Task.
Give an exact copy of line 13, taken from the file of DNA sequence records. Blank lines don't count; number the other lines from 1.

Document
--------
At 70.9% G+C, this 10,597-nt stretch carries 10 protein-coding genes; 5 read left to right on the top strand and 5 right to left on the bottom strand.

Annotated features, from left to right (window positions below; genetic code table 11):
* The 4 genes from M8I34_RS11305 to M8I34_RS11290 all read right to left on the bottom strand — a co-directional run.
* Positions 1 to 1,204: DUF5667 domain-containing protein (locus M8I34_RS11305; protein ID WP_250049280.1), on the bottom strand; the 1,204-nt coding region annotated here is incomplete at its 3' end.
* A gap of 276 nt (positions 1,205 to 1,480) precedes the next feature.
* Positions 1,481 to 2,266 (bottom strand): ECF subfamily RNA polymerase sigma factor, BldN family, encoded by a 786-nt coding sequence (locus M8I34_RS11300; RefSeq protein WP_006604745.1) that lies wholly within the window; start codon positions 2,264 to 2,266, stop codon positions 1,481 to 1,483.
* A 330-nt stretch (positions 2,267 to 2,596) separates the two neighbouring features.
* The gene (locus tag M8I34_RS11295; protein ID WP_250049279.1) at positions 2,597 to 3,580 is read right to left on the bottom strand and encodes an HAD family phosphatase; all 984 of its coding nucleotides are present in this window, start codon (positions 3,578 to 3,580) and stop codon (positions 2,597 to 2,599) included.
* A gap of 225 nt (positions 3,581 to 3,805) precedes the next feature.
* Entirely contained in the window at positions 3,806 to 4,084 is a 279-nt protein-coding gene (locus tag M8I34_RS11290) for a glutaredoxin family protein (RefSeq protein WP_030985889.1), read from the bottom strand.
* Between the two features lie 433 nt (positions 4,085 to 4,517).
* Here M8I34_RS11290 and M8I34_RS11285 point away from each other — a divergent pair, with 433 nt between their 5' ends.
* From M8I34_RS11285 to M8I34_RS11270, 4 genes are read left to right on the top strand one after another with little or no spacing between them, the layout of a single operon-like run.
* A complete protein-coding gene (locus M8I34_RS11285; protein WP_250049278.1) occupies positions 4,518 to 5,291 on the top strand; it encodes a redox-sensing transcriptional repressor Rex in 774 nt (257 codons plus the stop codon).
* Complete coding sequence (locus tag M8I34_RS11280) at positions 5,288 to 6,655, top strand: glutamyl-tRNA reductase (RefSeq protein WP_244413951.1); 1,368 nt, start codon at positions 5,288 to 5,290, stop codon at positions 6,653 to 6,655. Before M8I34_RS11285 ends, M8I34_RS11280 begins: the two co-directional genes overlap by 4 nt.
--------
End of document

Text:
* From M8I34_RS11285 to M8I34_RS11270, 4 genes are read left to right on the top strand one after another with little or no spacing between them, the layout of a single operon-like run.